There's a self-deprecating air to Thomas Was Alone creator Mike Bithell, a humble British smileyness that perhaps partly comes from the securities of today's successes, but was likely always there keeping him grounded. Despite how he put it as we chatted at the Eurogamer Expo, I doubt he didn't know just how lucrative Thomas 2 would be.
"At this point if I did Thomas Was Alone 2," Bithell continued, "I've got lots of people who would actually now buy that game at launch, and I would make a lot of money. But it's boring. And it's a decision and promise I made myself. I'm not going to use this opportunity I've been given to do that. I don't think Thomas needs a sequel right now."
"if something comes to me one day I might go back to it. Or if I make a couple of flops I might go back to that well," he giggled in jest. "I'll regret that quote down the line."
Instead, Bithell ditched his acclaimed platformer to make Volume, a game that very deliberately harks back to older, top-down stealth games. It's a dramatic switch from the jumping rectangles of Thomas, but stealth games are clearly close to Bithell's heart. Our chat spanned the genre's history as he talked wanting to go against modern stealth games with Volume. Rather than placing the camera close, Bithell is pushing it back and high to give players as much visual awareness as possible, but balancing that by making sure the enemies are tough and "have really good guns," as he put it.
He expressed surprise, however, at how many people at the expo saw things his way too.
"It seems there are a lot of people like me who love stealth games – and I really, I never want to be seen as insulting the current crop of stealth games – but want to go back to a slightly crueler stealth game, or a stealth game where you're more a personal risk in the game," Bithell explained. "Taking out the ability to kill creates that environment, you're never safe. I think that appeals to a certain kind of old-school gamer."
Volume is set to arrive on PS4 and Vita in "mid-to-late" 2014, a month before coming to PC and Mac. It was one of several PS4 indie games revealed at Sony's Gamescom conference, where I was sitting just behind Bithell as he saw his own visage appear on the big screen behind the stage. To his side was Vlambeer's Rami Ismael and none other than Sony Worldwide Studios chief Shuhei Yoshida.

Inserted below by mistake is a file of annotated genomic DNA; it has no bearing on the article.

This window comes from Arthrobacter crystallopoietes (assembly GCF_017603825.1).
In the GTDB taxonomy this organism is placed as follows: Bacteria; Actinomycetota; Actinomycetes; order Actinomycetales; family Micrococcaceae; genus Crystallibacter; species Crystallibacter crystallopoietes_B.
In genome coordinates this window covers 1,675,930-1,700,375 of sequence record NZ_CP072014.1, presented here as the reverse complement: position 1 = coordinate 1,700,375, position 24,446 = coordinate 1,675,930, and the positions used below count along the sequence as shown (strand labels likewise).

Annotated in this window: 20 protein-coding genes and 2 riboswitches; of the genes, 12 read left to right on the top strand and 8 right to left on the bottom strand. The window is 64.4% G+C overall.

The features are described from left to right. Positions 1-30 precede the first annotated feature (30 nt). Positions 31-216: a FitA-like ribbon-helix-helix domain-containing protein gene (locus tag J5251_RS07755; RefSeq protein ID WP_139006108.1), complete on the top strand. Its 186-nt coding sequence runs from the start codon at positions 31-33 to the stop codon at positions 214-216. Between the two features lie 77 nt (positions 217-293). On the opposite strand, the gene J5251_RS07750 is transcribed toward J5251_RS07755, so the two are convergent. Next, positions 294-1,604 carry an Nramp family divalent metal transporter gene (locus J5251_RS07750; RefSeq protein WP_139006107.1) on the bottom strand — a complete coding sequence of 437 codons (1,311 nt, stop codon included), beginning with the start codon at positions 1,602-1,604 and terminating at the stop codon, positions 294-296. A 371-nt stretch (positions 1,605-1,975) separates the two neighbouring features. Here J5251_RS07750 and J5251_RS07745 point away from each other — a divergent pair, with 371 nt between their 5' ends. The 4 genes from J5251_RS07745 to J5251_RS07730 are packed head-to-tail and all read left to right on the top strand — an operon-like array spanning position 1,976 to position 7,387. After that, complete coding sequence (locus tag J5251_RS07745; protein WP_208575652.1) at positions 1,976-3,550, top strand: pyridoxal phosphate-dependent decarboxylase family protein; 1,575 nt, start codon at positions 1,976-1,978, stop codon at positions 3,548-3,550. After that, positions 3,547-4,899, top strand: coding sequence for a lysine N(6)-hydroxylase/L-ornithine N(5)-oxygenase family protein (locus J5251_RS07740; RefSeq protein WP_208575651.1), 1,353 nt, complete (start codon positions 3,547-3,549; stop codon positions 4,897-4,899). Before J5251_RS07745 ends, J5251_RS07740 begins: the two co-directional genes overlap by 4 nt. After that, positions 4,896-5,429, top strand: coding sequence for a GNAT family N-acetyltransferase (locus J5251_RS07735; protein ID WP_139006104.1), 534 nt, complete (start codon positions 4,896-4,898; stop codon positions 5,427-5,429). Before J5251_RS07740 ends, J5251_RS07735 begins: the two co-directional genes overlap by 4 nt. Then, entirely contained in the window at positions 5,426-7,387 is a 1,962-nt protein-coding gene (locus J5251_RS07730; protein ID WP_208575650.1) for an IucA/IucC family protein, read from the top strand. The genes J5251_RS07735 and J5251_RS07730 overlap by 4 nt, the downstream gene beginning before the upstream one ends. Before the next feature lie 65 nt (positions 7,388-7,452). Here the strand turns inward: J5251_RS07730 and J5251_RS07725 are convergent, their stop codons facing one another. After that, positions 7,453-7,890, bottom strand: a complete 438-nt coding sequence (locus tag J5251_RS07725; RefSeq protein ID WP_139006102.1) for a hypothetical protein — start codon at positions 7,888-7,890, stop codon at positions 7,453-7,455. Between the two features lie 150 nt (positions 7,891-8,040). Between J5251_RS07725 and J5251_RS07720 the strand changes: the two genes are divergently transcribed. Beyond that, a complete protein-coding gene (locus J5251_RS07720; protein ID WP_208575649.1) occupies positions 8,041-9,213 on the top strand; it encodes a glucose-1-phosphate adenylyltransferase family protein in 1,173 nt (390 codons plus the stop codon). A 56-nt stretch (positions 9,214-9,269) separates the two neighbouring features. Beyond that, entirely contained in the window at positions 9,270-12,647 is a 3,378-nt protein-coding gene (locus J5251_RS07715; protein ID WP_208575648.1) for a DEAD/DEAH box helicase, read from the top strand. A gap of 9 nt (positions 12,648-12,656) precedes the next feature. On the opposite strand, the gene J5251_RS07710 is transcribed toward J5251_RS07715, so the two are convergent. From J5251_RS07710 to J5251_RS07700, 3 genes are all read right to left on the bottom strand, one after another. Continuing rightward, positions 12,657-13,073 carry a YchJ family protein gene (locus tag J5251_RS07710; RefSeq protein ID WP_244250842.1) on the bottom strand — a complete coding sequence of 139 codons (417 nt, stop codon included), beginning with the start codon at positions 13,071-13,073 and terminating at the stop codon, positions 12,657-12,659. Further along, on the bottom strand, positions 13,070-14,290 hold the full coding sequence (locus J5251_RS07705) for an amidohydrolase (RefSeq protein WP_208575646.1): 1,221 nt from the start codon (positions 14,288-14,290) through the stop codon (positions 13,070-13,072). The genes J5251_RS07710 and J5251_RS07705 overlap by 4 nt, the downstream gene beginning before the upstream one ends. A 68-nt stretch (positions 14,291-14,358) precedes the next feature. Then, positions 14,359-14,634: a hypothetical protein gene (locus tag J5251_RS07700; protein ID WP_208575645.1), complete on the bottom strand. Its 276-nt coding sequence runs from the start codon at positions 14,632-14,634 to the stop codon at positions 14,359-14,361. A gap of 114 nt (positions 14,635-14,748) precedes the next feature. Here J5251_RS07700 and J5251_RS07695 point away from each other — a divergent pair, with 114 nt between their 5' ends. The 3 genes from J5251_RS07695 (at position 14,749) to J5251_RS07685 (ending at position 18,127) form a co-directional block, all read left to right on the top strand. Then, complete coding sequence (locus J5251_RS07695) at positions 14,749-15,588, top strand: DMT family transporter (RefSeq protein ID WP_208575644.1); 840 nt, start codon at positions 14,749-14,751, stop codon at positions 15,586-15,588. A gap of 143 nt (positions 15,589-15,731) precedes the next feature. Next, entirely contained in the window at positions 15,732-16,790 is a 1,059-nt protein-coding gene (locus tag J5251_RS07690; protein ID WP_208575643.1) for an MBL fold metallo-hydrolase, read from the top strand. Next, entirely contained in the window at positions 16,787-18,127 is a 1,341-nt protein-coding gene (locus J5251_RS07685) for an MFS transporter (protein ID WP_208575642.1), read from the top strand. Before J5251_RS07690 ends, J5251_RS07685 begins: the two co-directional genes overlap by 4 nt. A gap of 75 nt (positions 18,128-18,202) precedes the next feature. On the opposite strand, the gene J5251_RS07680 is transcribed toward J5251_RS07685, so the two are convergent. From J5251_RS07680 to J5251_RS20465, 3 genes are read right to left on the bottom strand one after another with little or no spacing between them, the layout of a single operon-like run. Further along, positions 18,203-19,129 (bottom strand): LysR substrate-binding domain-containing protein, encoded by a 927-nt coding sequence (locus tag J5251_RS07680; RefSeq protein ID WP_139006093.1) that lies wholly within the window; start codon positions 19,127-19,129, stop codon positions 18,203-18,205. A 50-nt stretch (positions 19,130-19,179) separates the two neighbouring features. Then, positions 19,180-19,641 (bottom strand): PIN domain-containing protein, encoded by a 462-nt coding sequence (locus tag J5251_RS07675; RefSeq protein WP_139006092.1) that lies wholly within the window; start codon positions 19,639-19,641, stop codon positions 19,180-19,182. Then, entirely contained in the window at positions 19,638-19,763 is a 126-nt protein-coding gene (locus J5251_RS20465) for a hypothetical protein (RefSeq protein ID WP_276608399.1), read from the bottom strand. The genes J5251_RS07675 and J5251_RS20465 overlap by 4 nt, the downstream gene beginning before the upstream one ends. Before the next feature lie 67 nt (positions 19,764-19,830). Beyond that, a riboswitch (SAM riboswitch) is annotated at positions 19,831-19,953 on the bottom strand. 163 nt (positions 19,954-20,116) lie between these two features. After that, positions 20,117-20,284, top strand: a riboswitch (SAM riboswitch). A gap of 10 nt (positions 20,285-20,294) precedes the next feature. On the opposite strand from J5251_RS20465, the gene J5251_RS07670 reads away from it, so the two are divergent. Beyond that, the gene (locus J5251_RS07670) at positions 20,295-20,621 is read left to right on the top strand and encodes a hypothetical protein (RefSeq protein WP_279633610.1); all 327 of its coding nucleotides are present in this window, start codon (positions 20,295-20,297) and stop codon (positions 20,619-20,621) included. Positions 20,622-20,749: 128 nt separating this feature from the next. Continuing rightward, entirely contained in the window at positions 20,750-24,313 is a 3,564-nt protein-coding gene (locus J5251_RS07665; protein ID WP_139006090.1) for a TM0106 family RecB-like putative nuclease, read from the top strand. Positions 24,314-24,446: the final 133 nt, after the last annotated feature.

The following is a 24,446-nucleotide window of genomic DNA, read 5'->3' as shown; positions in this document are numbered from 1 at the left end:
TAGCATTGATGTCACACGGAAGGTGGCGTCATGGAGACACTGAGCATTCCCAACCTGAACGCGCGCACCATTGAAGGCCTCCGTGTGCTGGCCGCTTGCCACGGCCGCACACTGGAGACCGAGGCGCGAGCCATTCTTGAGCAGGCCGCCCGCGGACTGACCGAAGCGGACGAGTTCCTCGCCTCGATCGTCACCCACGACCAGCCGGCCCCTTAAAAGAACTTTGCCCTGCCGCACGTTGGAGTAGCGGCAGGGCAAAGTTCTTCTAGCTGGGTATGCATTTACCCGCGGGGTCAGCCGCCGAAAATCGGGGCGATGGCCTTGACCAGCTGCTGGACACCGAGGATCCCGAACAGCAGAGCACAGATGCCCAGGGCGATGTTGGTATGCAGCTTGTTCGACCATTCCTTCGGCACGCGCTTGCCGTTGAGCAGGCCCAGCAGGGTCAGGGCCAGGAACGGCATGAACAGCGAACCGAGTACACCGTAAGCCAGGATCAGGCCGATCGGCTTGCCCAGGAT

It was one heck of a turnaround from three years ago, when Bithell first made Thomas in his spare time, while working at the recently shuttered Blitz Games. The browser-based Flash game, as it was then, was the product of a personal 24-hour game jam conducted in his own home, or "his damp and smelly South Leamington hovel" as Blitz's site put it. Three years and over 700,000 sales later, the playing field has shifted seismically.
"It's been a really interesting, emotional journey for me," Bithell said of his newfound status, and the pressures that come with it. "I put up a big front because I realize that's necessary, I'm a big loud voice on social media and all that kind of stuff, I do lots of interviews, but I'm actually quite introverted and kind of think I'm rubbish. It's very odd to have that challenged on such a scale!
"To me, I don't comprehend it. The example I always use is my mates have heard of Thomas Was Alone and have played it, but of course they have because they're my mates. They know me. It's really odd to me where pretty much anyone who's plays indie games, if they've not played Thomas they've [at least] heard of Thomas and it means something and it's a known thing. And it's surreal and odd and I don't understand it."
Bithell wants Volume to be more than a second album that's successful, that doesn't see him fade away from what he's made for himself. He told he wants his next game to have longevity, something he felt Thomas Was Alone didn't. The key to that in his eyes is the game's level editor, or as he sees it a "stealth toy box."
"Allowing players to make their own stuff, and encouraging the process by which they can generate this content long-term," he said, "It serves me because people make stuff about my game, that generates buzz, I can get more and more stuff made about it, more and more footage. And it also means that those who want to create stuff get to play with toys. I loved, I absolutely loved the Hideo Kojima Lego videos where he's talking about making Metal Gear Solid in Lego, but what was really interesting about that was I watched those videos again and I wanted his toys!"
Bithell doesn't hide away from just how inspired Volume is by Metal Gear Solid, although he notes he wants to take bits and pieces from "every stealth game" as well as apply his own creativity; he's told me before about aiming to deliver another strong, authored story with his next game. At next week's GameCity event in the UK he'll expand on what the story entails, as well as revealing which cast member's he's lined up - again, the shadow of the BAFTA-winning Danny Wallace looms over that. Aside from all of that, one key question remains: has he talked about Volume with Kojima yet?
"No," he sighs. "He doesn't write, he doesn't call..."
He then regales his fandom for Kojima's work, a little starstruck just by the mention of the auteur: "It would be a dream come true for me. I would love to. One day, maybe. Let's see if I can make a good enough game to be worthy of his time."